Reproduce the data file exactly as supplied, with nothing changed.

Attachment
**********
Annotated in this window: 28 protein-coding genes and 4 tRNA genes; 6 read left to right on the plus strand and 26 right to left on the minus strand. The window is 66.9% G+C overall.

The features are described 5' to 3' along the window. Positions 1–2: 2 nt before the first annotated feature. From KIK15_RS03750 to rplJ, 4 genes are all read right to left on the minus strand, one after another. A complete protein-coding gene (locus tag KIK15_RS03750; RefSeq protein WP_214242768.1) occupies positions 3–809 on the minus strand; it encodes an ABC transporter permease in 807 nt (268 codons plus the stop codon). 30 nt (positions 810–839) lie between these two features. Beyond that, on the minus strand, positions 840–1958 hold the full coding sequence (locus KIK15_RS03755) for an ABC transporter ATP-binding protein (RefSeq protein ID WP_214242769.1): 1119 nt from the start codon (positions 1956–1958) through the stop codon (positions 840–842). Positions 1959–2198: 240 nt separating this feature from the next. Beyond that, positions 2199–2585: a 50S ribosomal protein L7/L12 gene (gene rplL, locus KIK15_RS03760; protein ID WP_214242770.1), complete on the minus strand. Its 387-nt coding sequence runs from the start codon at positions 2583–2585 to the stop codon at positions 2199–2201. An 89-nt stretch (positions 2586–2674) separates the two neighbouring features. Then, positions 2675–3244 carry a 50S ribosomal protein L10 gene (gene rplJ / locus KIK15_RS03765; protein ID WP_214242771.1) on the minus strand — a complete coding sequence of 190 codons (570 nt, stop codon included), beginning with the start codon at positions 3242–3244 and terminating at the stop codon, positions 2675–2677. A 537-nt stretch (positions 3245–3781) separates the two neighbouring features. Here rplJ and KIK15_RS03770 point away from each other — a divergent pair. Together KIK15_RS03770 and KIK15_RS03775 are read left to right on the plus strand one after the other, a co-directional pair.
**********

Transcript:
Annotated in this window: 28 protein-coding genes and 4 tRNA genes; 6 read left to right on the plus strand and 26 right to left on the minus strand. The window is 66.9% G+C overall.

The features are described 5' to 3' along the window. Positions 1–2: 2 nt before the first annotated feature. From KIK15_RS03750 to rplJ, 4 genes are all read right to left on the minus strand, one after another. A complete protein-coding gene (locus tag KIK15_RS03750; RefSeq protein WP_214242768.1) occupies positions 3–809 on the minus strand; it encodes an ABC transporter permease in 807 nt (268 codons plus the stop codon). 30 nt (positions 810–839) lie between these two features. Beyond that, on the minus strand, positions 840–1958 hold the full coding sequence (locus KIK15_RS03755) for an ABC transporter ATP-binding protein (RefSeq protein ID WP_214242769.1): 1119 nt from the start codon (positions 1956–1958) through the stop codon (positions 840–842). Positions 1959–2198: 240 nt separating this feature from the next. Beyond that, positions 2199–2585: a 50S ribosomal protein L7/L12 gene (gene rplL, locus KIK15_RS03760; protein ID WP_214242770.1), complete on the minus strand. Its 387-nt coding sequence runs from the start codon at positions 2583–2585 to the stop codon at positions 2199–2201. An 89-nt stretch (positions 2586–2674) separates the two neighbouring features. Then, positions 2675–3244 carry a 50S ribosomal protein L10 gene (gene rplJ / locus KIK15_RS03765; protein ID WP_214242771.1) on the minus strand — a complete coding sequence of 190 codons (570 nt, stop codon included), beginning with the start codon at positions 3242–3244 and terminating at the stop codon, positions 2675–2677. A 537-nt stretch (positions 3245–3781) separates the two neighbouring features. Here rplJ and KIK15_RS03770 point away from each other — a divergent pair. Together KIK15_RS03770 and KIK15_RS03775 are read left to right on the plus strand one after the other, a co-directional pair.